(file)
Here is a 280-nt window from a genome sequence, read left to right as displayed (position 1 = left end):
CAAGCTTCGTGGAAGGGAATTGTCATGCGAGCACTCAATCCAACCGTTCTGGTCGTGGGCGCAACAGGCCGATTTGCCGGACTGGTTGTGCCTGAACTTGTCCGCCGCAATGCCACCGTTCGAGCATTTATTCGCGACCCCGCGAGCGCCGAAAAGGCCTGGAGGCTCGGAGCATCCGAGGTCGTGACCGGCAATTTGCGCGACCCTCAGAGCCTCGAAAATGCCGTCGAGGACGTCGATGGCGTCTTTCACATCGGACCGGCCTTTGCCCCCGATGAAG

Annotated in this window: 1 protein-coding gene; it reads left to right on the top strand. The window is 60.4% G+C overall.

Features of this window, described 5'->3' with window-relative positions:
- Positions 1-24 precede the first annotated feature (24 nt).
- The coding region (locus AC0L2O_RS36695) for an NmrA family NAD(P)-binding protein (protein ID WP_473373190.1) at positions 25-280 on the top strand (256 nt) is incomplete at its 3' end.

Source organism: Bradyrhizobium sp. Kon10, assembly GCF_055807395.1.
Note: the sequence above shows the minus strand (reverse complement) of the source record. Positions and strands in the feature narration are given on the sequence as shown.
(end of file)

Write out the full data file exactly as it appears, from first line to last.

Here is a 280-nt window from a genome sequence, read left to right as displayed (position 1 = left end):
CAAGCTTCGTGGAAGGGAATTGTCATGCGAGCACTCAATCCAACCGTTCTGGTCGTGGGCGCAACAGGCCGATTTGCCGGACTGGTTGTGCCTGAACTTGTCCGCCGCAATGCCACCGTTCGAGCATTTATTCGCGACCCCGCGAGCGCCGAAAAGGCCTGGAGGCTCGGAGCATCCGAGGTCGTGACCGGCAATTTGCGCGACCCTCAGAGCCTCGAAAATGCCGTCGAGGACGTCGATGGCGTCTTTCACATCGGACCGGCCTTTGCCCCCGATGAAG

Annotated in this window: 1 protein-coding gene; it reads left to right on the top strand. The window is 60.4% G+C overall.

Features of this window, described 5'->3' with window-relative positions:
- Positions 1-24 precede the first annotated feature (24 nt).
- The coding region (locus AC0L2O_RS36695) for an NmrA family NAD(P)-binding protein (protein ID WP_473373190.1) at positions 25-280 on the top strand (256 nt) is incomplete at its 3' end.

Source organism: Bradyrhizobium sp. Kon10, assembly GCF_055807395.1.
Note: the sequence above shows the minus strand (reverse complement) of the source record. Positions and strands in the feature narration are given on the sequence as shown.